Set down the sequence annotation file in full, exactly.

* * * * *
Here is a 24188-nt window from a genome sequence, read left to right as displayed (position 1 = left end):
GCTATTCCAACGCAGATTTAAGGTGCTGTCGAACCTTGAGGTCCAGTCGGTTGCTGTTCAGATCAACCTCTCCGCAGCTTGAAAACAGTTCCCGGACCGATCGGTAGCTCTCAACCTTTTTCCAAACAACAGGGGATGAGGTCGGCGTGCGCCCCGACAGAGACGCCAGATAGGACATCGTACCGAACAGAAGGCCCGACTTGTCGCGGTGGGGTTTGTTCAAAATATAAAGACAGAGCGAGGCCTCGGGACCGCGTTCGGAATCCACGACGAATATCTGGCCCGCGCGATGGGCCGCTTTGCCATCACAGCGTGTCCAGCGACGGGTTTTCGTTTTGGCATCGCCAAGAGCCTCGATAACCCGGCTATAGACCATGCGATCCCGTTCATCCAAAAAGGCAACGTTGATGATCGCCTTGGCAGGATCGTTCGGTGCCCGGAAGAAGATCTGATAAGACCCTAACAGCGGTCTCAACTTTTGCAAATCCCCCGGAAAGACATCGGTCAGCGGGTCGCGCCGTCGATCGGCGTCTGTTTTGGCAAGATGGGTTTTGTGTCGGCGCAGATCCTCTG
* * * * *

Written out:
Here is a 24188-nt window from a genome sequence, read left to right as displayed (position 1 = left end):
GCTATTCCAACGCAGATTTAAGGTGCTGTCGAACCTTGAGGTCCAGTCGGTTGCTGTTCAGATCAACCTCTCCGCAGCTTGAAAACAGTTCCCGGACCGATCGGTAGCTCTCAACCTTTTTCCAAACAACAGGGGATGAGGTCGGCGTGCGCCCCGACAGAGACGCCAGATAGGACATCGTACCGAACAGAAGGCCCGACTTGTCGCGGTGGGGTTTGTTCAAAATATAAAGACAGAGCGAGGCCTCGGGACCGCGTTCGGAATCCACGACGAATATCTGGCCCGCGCGATGGGCCGCTTTGCCATCACAGCGTGTCCAGCGACGGGTTTTCGTTTTGGCATCGCCAAGAGCCTCGATAACCCGGCTATAGACCATGCGATCCCGTTCATCCAAAAAGGCAACGTTGATGATCGCCTTGGCAGGATCGTTCGGTGCCCGGAAGAAGATCTGATAAGACCCTAACAGCGGTCTCAACTTTTGCAAATCCCCCGGAAAGACATCGGTCAGCGGGTCGCGCCGTCGATCGGCGTCTGTTTTGGCAAGATGGGTTTTGTGTCGGCGCAGATCCTCTG